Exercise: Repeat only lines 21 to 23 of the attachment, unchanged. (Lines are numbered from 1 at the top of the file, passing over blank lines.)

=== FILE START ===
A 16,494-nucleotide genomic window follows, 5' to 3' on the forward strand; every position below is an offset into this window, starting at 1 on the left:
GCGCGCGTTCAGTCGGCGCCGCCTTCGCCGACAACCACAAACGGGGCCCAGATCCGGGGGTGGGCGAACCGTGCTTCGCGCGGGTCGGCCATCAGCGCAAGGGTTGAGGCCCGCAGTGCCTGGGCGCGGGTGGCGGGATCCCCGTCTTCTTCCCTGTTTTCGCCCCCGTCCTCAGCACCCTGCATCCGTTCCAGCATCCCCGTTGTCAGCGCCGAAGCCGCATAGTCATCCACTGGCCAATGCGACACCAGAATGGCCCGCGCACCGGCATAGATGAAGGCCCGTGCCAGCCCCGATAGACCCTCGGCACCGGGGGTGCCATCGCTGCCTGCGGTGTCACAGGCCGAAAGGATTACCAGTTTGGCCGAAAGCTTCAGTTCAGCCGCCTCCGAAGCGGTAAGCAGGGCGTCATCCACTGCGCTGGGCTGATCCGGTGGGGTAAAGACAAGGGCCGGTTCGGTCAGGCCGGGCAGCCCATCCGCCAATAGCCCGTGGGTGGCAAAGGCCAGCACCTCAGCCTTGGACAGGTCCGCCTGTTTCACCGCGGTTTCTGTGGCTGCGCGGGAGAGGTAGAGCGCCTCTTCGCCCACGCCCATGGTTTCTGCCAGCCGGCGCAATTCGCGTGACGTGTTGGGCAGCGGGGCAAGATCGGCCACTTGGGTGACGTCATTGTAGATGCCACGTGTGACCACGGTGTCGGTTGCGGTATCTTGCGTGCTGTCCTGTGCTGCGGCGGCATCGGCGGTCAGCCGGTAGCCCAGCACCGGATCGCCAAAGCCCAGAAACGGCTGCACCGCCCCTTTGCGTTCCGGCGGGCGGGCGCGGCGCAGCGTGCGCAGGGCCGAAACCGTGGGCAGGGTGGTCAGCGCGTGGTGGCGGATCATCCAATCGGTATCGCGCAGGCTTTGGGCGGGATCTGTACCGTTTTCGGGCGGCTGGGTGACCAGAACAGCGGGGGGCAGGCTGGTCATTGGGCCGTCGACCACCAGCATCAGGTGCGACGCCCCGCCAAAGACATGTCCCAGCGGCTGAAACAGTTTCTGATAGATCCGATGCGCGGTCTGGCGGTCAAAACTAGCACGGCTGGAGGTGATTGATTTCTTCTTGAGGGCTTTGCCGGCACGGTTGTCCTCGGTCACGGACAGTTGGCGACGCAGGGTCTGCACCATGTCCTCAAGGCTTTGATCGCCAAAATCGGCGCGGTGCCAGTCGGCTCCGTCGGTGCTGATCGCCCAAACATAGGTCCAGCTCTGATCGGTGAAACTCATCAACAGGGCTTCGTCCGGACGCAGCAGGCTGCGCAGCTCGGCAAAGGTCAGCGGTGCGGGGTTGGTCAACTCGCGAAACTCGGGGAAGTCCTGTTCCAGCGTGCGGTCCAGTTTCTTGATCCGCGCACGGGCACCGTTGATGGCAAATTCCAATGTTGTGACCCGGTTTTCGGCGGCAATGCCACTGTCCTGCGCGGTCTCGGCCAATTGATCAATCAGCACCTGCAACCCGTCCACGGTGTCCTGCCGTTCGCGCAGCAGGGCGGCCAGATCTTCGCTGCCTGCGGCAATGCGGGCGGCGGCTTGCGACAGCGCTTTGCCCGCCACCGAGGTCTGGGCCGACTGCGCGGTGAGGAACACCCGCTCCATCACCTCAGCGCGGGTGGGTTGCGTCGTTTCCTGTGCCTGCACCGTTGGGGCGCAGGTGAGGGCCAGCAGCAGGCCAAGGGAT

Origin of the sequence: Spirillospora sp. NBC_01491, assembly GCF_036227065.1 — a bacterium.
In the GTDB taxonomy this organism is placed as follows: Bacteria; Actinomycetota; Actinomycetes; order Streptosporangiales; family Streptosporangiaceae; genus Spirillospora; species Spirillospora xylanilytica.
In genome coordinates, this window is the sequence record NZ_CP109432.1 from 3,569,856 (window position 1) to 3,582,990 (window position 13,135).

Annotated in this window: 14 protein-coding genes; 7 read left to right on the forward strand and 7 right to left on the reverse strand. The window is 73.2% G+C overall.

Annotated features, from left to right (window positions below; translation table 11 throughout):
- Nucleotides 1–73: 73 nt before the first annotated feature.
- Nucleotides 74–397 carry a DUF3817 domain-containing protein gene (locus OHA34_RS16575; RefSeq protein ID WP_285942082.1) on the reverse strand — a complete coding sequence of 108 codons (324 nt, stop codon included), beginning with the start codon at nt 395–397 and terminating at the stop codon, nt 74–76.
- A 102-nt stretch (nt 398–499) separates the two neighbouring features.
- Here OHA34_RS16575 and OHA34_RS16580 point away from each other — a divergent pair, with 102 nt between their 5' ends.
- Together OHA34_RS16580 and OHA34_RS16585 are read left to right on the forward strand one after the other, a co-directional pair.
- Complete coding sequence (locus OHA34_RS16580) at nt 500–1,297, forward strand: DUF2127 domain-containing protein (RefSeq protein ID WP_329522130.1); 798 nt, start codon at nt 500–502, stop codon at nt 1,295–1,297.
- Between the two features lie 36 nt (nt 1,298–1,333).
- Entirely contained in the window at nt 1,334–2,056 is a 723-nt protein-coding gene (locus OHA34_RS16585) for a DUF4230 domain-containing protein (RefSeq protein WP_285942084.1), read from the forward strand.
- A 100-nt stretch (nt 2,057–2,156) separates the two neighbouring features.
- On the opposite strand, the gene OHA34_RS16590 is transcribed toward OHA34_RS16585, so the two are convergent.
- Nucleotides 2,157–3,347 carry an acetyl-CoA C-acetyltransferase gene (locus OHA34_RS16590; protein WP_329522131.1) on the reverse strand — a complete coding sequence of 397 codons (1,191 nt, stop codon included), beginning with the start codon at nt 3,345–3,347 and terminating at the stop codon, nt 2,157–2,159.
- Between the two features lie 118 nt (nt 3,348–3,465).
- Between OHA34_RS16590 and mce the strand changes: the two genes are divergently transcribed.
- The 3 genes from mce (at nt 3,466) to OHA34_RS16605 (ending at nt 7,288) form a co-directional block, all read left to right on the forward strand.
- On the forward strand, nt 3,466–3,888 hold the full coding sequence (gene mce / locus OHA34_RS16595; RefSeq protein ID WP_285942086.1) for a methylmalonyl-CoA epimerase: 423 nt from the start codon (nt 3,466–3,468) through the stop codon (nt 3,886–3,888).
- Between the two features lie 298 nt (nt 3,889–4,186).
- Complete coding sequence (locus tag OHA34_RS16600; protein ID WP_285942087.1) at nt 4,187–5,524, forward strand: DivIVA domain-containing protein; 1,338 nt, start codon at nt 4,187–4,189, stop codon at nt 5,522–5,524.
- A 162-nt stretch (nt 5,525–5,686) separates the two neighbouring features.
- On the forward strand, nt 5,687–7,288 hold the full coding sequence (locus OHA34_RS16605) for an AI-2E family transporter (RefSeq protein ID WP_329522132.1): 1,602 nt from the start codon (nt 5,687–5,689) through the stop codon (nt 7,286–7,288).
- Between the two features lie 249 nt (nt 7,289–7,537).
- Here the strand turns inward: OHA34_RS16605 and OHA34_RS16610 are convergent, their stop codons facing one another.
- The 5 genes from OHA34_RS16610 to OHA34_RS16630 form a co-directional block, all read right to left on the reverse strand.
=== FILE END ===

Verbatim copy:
- The 3 genes from mce (at nt 3,466) to OHA34_RS16605 (ending at nt 7,288) form a co-directional block, all read left to right on the forward strand.
- On the forward strand, nt 3,466–3,888 hold the full coding sequence (gene mce / locus OHA34_RS16595; RefSeq protein ID WP_285942086.1) for a methylmalonyl-CoA epimerase: 423 nt from the start codon (nt 3,466–3,468) through the stop codon (nt 3,886–3,888).
- Between the two features lie 298 nt (nt 3,889–4,186).